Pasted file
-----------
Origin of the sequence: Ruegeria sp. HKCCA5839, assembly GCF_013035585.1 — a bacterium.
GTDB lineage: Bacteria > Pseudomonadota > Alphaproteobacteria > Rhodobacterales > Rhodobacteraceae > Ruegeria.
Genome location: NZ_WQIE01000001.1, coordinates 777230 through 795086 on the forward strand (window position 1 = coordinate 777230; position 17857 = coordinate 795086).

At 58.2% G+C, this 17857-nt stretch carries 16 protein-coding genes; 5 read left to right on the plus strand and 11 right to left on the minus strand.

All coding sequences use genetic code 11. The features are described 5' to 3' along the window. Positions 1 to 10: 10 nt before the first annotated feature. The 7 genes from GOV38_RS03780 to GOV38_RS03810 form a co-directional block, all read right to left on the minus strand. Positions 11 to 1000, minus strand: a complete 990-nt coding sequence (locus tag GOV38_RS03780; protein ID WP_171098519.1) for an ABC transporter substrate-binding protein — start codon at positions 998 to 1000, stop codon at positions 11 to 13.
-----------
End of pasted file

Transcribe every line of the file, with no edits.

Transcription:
Origin of the sequence: Ruegeria sp. HKCCA5839, assembly GCF_013035585.1 — a bacterium.
GTDB lineage: Bacteria > Pseudomonadota > Alphaproteobacteria > Rhodobacterales > Rhodobacteraceae > Ruegeria.
Genome location: NZ_WQIE01000001.1, coordinates 777230 through 795086 on the forward strand (window position 1 = coordinate 777230; position 17857 = coordinate 795086).

At 58.2% G+C, this 17857-nt stretch carries 16 protein-coding genes; 5 read left to right on the plus strand and 11 right to left on the minus strand.

All coding sequences use genetic code 11. The features are described 5' to 3' along the window. Positions 1 to 10: 10 nt before the first annotated feature. The 7 genes from GOV38_RS03780 to GOV38_RS03810 form a co-directional block, all read right to left on the minus strand. Positions 11 to 1000, minus strand: a complete 990-nt coding sequence (locus tag GOV38_RS03780; protein ID WP_171098519.1) for an ABC transporter substrate-binding protein — start codon at positions 998 to 1000, stop codon at positions 11 to 13.